Aviation Fueling in the Far East: Understanding Fuel Taxes

> | March 27, 2012 | 1 Comment
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Jet Fuel Taxes, Aviation Fuel Taxes

This aviation blog post is the second part in a series on aviation fueling in the Far East and continues from our last post “Aviation Fueling in the Far East: 4 Things Business Aviation Operators Should Know“.

Aviation fuel tax rates in the Far East are generally not as high as they are in other regions around the world. In addition, you’ll avoid expensive mineral oil taxes that can double the base price of aviation fuel. Nonetheless, caution is advised when planning aviation-fuel uplifts in the Far East because multiple aviation fuel taxes can apply in this region, and these taxes may not be transparent or reclaimable. It’s always best practice to plan aviation fuel uplifts in advance. This will save you both time and money and avoid surprises when operating in this region.

1. Understanding applicable aviation-fuel taxes

In the Far East, as in other regions of the world, you may be subject to Value Added Tax (VAT), excise tax and ‘into plane’ fees, as well as local state/province taxes. Mineral Oil Taxes (MOT) – common in Europe – have not yet been implemented in the Far East. Aviation-fuel tax rates vary from location to location and may add 3 – 30% to base fuel cost. In Japan, local operators pay an aviation fuel tax, but it is not applied to international operators. Be aware that, in many cases, aviation fuel tax policies are not necessarily clear due to constant changes in tax regulations. If you utilize a 3rd-party provider or fuel supplier, they can clearly state all applicable taxes to prevent potential disputes in invoicing.

2. Knowing aviation fuel tax exemption options

Unlike the European Union (EU), where VAT can be exempted at the pump or reclaimed later, it’s difficult to reclaim these fuel taxes in the Far East. Aviation fuel tax exemptions are usually applicable only to charter (non-scheduled commercial) operations, rather than private non-revenue/business flights. We consider it best practice to check on tax exemption opportunities and ensure that local regulations do not prevent you from applying for them. Be aware that some locations may charge VAT and excise taxes on charter flights even though they’re not supposed to. If aviation fuel taxes are applied incorrectly, a 3rd-party provider or local aviation fuel vendor may be able to assist in removing the tax, but this can be difficult. Many locations don’t have enough general aviation traffic to justify fine tuning their tax system regarding fuel. In some cases, there might be some ambiguity from local authorities as to how to process a fuel-tax refund.

3. Determining documentation requirements for aviation-fuel-tax exemption

You’ll usually need to present an air operator certificate (AOC) to the local fueler in order to obtain an aviation fuel tax exemption. Send required documentation like the AOC to the local fueler in advance, to ensure applicable exemptions are made. The more information provided the better, so that local fuelers can be prepared and schedule the correct fuel truck. In certain countries, both an AOC and a bilateral relationship will be required to exempt aviation fuel taxes. The Philippines, for example, has a domestic excise tax on aviation fuel. The only exemption is for AOC holders of aircraft registered in countries with which the Philippines have bilateral relationships. Aviation fuel suppliers in the Far East are generally aware of documentation required to negate aviation fuel taxes, but local fuelers do not always share information, and you may risk paying unnecessary taxes. In Malaysia and the Philippines, for example, aviation fuel suppliers are government owned and information supplied to local fuelers may be unclear as to fuel tax exemption. If you neglect to provide correct documentation to exempt taxes, it will be difficult to refund taxes later.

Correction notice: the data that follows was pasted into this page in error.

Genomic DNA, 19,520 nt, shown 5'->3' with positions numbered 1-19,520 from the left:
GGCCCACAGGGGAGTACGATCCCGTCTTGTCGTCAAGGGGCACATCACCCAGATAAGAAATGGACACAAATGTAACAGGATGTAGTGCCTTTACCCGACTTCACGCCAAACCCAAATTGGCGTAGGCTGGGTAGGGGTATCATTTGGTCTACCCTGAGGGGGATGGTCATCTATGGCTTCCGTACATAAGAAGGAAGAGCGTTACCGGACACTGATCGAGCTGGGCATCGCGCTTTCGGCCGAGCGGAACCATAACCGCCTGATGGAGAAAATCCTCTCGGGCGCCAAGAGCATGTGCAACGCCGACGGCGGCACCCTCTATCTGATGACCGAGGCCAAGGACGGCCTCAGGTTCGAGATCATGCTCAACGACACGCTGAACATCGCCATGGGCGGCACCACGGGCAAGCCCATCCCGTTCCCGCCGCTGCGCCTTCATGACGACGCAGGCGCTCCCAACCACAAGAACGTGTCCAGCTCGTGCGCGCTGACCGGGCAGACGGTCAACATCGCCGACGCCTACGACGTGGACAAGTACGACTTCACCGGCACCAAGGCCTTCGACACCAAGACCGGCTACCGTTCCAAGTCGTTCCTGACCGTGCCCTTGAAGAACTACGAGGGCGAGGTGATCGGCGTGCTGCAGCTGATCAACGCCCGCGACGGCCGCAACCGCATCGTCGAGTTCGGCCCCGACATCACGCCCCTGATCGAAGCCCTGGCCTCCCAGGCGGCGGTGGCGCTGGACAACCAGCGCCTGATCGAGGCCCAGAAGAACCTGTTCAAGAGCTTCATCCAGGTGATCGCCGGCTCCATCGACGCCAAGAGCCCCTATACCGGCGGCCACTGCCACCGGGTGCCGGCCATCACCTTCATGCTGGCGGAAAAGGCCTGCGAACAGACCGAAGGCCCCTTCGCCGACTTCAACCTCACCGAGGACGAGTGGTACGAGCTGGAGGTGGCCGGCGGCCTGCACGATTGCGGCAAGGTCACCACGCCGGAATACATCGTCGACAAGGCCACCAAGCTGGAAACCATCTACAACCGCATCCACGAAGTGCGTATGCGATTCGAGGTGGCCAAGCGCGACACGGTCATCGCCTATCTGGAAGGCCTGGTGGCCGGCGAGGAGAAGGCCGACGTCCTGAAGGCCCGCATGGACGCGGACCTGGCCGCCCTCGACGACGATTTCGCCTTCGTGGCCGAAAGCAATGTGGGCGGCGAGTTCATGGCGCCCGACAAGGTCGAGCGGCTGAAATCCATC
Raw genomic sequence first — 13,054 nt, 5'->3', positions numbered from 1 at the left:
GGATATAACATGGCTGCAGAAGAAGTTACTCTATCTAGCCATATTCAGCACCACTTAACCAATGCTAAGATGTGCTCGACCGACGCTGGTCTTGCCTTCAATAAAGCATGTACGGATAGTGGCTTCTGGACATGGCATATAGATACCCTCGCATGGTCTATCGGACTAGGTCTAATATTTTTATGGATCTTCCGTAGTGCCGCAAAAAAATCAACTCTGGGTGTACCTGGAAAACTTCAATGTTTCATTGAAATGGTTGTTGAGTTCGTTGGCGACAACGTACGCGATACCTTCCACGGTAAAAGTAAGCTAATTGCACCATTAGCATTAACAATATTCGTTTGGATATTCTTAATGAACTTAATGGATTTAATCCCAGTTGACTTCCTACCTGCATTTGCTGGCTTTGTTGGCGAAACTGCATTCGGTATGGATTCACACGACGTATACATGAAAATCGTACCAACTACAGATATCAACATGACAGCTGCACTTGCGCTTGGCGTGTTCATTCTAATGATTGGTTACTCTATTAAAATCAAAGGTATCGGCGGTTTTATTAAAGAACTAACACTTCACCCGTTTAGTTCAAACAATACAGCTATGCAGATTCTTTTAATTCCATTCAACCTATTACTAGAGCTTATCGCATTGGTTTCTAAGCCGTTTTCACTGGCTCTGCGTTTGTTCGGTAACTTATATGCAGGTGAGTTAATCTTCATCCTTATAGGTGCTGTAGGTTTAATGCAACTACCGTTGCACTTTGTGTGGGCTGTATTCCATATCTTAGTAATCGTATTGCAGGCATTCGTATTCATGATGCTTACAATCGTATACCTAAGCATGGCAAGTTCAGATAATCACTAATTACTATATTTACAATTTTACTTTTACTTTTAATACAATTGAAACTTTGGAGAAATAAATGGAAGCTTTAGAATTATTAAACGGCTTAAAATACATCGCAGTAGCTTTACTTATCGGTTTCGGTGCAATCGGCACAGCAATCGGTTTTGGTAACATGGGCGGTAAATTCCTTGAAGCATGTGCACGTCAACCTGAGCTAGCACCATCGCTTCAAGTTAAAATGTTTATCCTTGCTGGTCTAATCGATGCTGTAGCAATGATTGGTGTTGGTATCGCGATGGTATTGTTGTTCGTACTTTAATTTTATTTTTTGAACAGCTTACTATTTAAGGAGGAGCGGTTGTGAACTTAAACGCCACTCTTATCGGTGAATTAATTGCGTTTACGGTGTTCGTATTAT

4. Being aware of unique aviation fuel taxes

Japan levies an aviation fuel tax on local operators, but international operators, both private non-revenue and charter (non-scheduled commercial), do not pay this tax. There are no aviation fuel taxes for operations to and within China. However, international 3rd-party providers cannot provide fuel arrangements for Chinese-registered aircraft operating in China. These operators must buy fuel from local suppliers due to domestic tax agreements. All of the above are examples of unique processes in this region that need to be taken into consideration when planning your trip, as each country in Asia is different.

Conclusion

When operating to the Far East, we recommend that you always confirm fuel credit availability. Applicable aviation fuel tax exemptions may be possible. However, rules and requirements vary widely with regard to aviation fuel taxes and tax exemptions, so advanced research is recommended. Planning your uplifts will save you time on the ground, while ensuring lowest available pricing and maximum benefits in terms of tax savings.

Questions?

If you have any questions about this article, contact me at boontan@univ-wea.com.

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Category : Best Practice

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About

BP Tan currently serves as Sales and Supply, Asia-Pacific Region, UVair® Fuel Program. Based in Singapore, BP joined UVair in 2009 as a fuel consultant, utilizing his knowledge of aviation fuel in both the sales and supplier spectrums to help increase UVair’s presence and value to clients throughout Asia.
BP has a bachelor’s degree from the National University of Singapore and is currently working on an MBA in Aviation with Embry Riddle Aeronautical University. He can be reached at boontan@univ-wea.com.

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